THE Grand Kyiv Ballet of Ukraine is coming to The Playhouse soon with an enticing double-bill that includes a classic Ukraine folktale that carries a poignant message about peace in the world.
The Ukrainian showpiece is a one-hour version of the ballet “Forest Song”, described as “a fairytale for adults and children”, to be followed by the last part of the popular comic ballet, “Don Quixote”, complete with gypsies, bullfighters, lavish costumes and dazzling leaps and bounds.
When I catch up by phone with the founder-director and principal dancer of the company, Oleksandr Stoianov, he is in Wellington, in NZ, on tour.
Named People’s Artist of Ukraine in 2019, he is known for his virtuosic high jumps and energy and has even been tagged the “Nureyev” of Ukraine.
As director, he’s now running a pretty tight ship, touring here, he tells me, with 35 dancers instead of the usual 70, one sound operator, one lighting person and three stage-hands, although his ultimate aim is to have two such companies on tour simultaneously.
Sometimes he performs himself, but isn’t sure whether we’ll see him in Canberra – they have three couples dancing and they will change nightly.
Normally his dancing partner is his wife, prima ballerina Ekaterina Kukhar, but after the war in Ukraine broke out while they were on tour in France, things changed dramatically overnight.
“When war broke on February 24  my wife and I were touring in France… the kids got on the phone, crying and saying the war had started and rockets were flying,” he says.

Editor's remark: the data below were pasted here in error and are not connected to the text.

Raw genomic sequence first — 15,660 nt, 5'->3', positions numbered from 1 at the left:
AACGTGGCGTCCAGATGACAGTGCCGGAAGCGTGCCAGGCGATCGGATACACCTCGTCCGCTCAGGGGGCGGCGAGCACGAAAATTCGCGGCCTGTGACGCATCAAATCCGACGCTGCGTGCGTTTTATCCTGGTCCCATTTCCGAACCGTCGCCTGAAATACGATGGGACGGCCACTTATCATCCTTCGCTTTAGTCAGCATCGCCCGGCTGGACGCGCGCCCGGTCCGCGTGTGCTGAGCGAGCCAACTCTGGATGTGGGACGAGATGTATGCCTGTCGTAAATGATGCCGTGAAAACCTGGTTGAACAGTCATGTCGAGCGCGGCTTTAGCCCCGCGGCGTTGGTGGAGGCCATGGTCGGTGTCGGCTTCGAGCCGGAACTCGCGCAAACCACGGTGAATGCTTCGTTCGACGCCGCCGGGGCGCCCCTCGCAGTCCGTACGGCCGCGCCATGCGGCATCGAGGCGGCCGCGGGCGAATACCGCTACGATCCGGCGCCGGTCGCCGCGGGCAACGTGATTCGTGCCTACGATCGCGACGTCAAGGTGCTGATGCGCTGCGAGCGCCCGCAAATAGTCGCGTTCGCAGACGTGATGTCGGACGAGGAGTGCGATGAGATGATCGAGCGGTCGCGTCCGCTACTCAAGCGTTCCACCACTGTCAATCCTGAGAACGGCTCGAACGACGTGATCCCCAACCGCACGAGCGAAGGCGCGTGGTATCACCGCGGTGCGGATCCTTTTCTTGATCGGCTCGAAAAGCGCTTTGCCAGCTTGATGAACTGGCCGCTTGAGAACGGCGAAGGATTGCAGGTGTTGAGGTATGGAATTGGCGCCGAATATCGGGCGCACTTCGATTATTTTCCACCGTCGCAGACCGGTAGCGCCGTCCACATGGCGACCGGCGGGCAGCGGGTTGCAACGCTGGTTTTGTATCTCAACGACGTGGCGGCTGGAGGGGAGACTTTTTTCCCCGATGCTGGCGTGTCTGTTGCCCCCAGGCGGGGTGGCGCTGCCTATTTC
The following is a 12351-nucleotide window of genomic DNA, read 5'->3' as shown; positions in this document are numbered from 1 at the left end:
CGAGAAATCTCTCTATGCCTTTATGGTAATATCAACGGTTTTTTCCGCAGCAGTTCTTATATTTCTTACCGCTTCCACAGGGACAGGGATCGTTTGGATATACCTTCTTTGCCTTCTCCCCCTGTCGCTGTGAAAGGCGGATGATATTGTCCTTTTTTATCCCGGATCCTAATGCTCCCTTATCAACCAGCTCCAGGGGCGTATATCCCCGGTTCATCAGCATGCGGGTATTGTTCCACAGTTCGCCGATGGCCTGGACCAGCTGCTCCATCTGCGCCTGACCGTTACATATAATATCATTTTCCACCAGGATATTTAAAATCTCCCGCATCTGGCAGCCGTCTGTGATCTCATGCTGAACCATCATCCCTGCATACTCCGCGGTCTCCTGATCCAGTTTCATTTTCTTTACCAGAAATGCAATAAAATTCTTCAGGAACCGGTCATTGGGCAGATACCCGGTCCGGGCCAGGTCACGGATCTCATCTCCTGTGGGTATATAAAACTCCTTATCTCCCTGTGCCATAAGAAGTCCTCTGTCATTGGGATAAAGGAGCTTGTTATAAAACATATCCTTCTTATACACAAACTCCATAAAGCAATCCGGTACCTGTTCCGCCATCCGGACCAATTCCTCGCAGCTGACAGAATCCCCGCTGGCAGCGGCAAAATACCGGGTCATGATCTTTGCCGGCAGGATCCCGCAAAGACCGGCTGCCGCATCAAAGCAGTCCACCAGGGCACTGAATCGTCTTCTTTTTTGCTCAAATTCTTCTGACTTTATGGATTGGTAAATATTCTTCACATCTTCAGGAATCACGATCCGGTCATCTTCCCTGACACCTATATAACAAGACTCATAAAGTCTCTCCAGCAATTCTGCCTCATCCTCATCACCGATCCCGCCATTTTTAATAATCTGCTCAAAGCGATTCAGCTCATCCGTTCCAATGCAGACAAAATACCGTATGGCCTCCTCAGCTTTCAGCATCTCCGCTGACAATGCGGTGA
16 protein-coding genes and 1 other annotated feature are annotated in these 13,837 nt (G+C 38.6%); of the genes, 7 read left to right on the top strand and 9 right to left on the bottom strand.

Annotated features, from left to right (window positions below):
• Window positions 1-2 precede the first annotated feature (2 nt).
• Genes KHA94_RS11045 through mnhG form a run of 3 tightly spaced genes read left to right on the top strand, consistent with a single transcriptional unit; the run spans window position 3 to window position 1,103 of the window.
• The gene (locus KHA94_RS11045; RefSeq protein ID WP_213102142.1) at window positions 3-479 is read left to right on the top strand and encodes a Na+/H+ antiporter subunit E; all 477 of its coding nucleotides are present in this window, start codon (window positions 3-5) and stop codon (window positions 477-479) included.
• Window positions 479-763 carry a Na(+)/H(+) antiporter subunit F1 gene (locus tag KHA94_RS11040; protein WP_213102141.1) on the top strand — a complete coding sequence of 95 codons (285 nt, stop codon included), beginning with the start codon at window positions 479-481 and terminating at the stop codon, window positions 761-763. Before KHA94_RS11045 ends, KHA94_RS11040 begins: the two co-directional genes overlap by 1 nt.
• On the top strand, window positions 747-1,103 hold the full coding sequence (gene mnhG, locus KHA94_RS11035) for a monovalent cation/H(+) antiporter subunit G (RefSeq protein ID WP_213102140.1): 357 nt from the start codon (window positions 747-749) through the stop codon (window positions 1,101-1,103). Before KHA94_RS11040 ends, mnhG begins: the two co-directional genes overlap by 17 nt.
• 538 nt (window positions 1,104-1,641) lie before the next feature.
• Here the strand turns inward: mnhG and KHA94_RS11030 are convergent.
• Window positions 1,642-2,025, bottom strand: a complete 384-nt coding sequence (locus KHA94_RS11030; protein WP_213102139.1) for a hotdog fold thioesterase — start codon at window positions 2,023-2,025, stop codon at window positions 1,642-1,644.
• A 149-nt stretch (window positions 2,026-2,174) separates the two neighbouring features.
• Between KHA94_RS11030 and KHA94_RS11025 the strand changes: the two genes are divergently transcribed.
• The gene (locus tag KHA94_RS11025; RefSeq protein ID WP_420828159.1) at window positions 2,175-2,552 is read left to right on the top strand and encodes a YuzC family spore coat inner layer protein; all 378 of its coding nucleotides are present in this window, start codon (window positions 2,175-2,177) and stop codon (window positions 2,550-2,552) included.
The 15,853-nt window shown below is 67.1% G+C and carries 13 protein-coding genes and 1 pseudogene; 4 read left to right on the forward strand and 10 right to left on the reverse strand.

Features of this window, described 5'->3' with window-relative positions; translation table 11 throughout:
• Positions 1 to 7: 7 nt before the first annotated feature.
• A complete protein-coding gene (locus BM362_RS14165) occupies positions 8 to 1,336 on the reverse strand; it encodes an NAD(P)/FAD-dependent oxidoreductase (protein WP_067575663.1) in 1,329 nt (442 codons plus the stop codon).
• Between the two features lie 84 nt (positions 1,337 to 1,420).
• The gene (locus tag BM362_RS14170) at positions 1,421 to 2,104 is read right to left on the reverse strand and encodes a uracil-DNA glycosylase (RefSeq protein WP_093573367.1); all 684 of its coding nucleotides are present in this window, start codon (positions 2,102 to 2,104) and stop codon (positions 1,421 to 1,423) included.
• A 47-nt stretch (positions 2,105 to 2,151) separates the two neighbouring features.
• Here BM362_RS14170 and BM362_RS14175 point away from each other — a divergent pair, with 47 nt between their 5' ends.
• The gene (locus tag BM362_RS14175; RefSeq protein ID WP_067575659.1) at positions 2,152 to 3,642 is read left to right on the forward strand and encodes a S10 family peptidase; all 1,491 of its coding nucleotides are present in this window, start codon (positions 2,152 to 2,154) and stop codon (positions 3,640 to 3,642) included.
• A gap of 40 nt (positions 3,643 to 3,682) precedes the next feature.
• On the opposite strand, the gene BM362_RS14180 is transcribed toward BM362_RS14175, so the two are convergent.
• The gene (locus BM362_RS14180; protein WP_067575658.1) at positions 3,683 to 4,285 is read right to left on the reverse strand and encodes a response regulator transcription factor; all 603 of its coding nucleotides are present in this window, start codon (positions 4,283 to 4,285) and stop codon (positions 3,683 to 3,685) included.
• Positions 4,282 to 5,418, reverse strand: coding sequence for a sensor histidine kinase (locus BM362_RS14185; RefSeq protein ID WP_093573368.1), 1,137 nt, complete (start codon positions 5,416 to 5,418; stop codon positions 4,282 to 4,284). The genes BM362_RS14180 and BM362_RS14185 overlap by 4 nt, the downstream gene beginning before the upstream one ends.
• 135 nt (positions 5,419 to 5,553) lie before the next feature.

“We couldn’t get home, so they came by car with a friend to the border with Poland where we went to meet them.
“It took us eight hours to get there but three days for the kids, as there was a huge panic…we found the children sleeping in a refugee camp.”
Stoianov says he has never seen his wife cry so much. Her only objective was to collect their two children, Anastasia, 8, and Timur, 14, and settle them in a friendly, safe place.
They’re with her now in the US while Stoianov continues with the company, which is now making a new home to live and rehearse in a town not far from the border between Poland and Ukraine.
In such circumstances, the company will take the opportunity to showcase Ukrainian national dance by highlighting the first part, “Forest Song”, a shortened, 50-minute version of a ballet which, Stoianov tells me, is rich in costume, folklore and music.
A magical love story that has a truly weird ending, “Forest Song” looks at the conflict between the human world and nature in a tale of love between a man, Lukash, and a fantastical forest creature, Mavka, who longs for peace in her country, “just as in Ukraine today”, Stoianov adds.
Based on a dramatic fairytale of the same name written by Lesya Ukrainka in 1911, the tale was turned into a ballet by Ukrainian composer Mykhailo Skorulskyi in 1936 and first staged in 1946 in Kyiv, but never before, he says, seen outside Ukraine.
Audiences can expect to be treated to difficult duets, jumps, rotations and virtuosic fouettés.
So, what is the future of the Grand Kyiv Ballet?
According to Stoianov, the plan is to tour around the world. They already have engagements in Europe, in Germany, Poland, Norway, Sweden and Denmark, and are looking for support to bring a full production of “Forest Song” down under at a later date.
The Grand Kyiv Ballet of Ukraine, The Playhouse, May 21-23.
Who can be trusted?
In a world of spin and confusion, there’s never been a more important time to support independent journalism in Canberra.
If you trust our work online and want to enforce the power of independent voices, I invite you to make a small contribution.
Every dollar of support is invested back into our journalism to help keep citynews.com.au strong and free.
Ian Meikle, editor